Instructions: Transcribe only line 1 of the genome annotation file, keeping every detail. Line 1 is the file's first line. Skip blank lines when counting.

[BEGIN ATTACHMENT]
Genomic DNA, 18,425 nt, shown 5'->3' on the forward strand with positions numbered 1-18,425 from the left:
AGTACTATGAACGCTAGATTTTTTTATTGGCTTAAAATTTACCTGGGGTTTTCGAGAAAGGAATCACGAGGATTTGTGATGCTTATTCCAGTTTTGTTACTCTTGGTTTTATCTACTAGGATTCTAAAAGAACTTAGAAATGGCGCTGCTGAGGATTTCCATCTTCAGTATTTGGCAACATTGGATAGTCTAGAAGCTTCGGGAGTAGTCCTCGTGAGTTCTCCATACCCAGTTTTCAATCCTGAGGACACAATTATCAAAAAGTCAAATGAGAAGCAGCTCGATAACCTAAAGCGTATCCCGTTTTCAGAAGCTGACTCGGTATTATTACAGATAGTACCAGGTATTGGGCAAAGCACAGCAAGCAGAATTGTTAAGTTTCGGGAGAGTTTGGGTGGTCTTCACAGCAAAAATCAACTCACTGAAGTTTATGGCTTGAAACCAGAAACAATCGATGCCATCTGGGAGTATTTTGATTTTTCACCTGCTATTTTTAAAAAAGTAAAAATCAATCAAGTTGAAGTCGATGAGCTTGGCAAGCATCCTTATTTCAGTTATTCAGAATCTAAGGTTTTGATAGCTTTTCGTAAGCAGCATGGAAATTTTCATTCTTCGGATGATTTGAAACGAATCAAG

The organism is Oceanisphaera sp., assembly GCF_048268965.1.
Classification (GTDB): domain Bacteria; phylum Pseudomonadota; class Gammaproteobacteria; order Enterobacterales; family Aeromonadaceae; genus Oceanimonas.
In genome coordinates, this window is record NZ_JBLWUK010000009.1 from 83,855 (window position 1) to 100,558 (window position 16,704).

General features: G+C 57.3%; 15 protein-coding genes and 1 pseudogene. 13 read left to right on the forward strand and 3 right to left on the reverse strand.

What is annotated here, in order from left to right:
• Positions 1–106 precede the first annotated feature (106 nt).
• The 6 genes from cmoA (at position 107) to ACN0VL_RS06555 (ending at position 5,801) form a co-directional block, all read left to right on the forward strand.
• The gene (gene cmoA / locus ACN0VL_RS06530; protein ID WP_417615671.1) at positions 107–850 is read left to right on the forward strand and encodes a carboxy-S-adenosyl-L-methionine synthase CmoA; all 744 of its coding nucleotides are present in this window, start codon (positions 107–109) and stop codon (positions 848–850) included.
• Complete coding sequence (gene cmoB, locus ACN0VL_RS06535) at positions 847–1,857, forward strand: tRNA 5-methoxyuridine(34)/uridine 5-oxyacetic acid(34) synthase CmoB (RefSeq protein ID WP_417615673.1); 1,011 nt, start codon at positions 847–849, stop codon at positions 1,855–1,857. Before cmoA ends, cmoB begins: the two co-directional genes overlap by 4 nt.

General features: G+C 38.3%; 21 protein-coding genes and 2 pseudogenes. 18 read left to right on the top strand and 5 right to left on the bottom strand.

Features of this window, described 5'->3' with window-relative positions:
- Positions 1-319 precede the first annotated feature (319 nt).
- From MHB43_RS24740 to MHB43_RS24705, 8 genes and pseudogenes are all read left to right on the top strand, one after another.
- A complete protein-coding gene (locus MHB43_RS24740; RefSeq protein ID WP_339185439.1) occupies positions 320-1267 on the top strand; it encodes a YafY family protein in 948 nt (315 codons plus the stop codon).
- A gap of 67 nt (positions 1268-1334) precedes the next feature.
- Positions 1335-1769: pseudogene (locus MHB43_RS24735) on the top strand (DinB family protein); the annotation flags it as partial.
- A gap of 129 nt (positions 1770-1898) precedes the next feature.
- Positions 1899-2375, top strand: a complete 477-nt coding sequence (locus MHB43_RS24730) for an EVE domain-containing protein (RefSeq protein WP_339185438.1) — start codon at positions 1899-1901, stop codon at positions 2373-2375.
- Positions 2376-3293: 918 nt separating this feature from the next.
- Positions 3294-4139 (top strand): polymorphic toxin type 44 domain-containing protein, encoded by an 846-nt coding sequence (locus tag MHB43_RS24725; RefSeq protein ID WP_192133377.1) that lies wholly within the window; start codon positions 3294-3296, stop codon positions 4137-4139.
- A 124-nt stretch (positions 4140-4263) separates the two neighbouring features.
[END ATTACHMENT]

Genomic DNA, 18,425 nt, shown 5'->3' on the forward strand with positions numbered 1-18,425 from the left: